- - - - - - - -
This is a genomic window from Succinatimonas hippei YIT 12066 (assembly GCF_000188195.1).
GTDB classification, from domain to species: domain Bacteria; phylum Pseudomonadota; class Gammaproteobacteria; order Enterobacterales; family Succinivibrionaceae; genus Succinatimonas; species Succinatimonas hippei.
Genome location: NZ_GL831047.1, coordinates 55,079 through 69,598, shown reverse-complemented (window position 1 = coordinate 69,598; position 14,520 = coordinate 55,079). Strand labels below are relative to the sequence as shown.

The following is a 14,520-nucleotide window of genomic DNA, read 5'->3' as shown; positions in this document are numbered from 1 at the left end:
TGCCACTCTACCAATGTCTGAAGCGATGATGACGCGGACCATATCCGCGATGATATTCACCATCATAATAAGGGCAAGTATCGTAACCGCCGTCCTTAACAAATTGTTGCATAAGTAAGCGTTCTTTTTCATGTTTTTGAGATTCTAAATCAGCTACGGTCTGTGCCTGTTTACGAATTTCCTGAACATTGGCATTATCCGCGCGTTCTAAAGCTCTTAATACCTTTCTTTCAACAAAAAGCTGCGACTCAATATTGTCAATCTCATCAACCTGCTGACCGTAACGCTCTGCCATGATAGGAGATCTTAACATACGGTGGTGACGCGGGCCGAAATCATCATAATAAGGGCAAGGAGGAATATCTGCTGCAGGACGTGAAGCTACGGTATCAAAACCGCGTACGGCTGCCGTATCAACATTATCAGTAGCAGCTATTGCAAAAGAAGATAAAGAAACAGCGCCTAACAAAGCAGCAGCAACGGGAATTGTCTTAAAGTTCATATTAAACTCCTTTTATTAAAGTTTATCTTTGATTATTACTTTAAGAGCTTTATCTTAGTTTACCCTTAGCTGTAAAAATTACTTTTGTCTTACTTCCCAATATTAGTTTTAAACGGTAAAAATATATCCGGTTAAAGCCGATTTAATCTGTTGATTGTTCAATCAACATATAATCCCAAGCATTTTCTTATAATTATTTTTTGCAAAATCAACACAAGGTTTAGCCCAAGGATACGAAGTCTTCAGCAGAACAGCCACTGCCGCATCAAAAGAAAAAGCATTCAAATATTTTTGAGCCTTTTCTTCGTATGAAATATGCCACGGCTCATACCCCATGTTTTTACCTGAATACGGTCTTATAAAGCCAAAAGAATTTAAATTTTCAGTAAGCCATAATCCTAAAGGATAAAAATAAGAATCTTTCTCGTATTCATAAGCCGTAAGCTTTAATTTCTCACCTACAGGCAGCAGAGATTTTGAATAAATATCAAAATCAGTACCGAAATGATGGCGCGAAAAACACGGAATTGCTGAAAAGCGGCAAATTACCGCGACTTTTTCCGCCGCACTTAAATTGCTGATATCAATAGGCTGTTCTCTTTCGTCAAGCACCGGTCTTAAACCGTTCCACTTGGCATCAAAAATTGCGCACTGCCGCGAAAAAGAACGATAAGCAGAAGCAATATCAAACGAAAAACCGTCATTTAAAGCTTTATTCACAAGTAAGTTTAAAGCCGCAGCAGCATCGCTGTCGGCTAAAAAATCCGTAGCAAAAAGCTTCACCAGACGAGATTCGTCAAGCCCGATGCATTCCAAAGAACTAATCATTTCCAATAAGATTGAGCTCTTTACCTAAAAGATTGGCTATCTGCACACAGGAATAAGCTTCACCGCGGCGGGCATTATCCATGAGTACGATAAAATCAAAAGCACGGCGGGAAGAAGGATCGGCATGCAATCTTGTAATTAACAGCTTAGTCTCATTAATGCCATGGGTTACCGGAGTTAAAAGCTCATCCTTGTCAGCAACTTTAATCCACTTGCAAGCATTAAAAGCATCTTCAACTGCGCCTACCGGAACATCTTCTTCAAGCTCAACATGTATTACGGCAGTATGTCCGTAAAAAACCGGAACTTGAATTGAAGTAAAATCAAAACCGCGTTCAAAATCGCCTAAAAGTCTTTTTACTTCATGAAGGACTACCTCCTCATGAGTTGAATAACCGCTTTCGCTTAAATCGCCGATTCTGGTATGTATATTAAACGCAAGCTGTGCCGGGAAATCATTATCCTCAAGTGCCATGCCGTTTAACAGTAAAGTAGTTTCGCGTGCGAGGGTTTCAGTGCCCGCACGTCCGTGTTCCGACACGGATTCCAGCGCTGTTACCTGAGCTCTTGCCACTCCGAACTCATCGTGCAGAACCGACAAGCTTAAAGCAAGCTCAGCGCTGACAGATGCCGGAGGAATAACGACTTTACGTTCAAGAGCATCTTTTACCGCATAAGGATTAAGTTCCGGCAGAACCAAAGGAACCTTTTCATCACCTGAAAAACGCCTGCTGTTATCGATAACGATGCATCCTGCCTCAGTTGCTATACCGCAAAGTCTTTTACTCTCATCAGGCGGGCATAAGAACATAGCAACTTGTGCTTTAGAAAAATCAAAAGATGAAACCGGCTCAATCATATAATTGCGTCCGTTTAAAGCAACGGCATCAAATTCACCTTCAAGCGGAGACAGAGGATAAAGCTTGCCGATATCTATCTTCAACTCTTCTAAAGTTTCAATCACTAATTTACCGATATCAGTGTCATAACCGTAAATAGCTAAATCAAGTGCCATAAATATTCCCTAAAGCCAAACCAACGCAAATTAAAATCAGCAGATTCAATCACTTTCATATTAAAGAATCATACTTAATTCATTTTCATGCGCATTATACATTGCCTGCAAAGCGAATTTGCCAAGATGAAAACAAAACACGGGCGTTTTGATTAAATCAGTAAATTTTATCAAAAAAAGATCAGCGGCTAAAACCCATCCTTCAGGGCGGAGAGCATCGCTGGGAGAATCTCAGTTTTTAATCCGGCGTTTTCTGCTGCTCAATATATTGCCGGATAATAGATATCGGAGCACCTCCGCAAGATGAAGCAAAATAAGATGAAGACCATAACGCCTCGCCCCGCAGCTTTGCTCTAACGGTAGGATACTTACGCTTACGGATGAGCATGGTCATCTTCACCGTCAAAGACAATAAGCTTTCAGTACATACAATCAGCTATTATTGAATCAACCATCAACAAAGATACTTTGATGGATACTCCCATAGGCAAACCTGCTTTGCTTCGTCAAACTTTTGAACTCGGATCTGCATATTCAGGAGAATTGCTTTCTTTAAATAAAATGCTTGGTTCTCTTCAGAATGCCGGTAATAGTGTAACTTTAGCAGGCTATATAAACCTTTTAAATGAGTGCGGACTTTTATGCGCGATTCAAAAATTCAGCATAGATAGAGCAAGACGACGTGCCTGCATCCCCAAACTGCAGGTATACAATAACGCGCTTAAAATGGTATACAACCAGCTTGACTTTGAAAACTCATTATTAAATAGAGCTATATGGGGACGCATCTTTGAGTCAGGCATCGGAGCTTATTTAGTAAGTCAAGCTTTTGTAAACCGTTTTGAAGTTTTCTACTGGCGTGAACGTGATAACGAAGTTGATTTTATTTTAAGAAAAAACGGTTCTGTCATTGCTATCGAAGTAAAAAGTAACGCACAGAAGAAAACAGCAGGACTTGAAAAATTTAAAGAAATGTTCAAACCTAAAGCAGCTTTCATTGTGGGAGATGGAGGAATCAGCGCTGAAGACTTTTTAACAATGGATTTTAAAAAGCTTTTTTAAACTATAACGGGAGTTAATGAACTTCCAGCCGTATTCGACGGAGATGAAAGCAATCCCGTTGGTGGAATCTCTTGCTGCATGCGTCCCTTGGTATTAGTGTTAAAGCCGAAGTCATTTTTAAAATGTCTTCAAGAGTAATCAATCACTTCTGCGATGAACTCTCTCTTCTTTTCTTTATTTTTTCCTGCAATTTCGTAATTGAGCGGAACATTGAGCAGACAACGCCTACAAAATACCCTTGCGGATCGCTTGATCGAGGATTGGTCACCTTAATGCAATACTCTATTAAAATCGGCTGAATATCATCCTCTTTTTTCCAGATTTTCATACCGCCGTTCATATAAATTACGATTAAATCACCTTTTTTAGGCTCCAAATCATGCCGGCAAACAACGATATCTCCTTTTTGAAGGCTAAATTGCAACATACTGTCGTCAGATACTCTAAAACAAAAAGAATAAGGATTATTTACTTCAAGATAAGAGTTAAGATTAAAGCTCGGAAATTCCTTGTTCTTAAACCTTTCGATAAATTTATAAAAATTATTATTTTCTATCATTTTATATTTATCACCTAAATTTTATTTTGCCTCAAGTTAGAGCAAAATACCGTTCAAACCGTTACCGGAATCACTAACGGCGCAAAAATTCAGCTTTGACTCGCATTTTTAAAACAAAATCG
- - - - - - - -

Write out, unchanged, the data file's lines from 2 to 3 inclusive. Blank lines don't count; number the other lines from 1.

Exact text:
GTDB classification, from domain to species: domain Bacteria; phylum Pseudomonadota; class Gammaproteobacteria; order Enterobacterales; family Succinivibrionaceae; genus Succinatimonas; species Succinatimonas hippei.
Genome location: NZ_GL831047.1, coordinates 55,079 through 69,598, shown reverse-complemented (window position 1 = coordinate 69,598; position 14,520 = coordinate 55,079). Strand labels below are relative to the sequence as shown.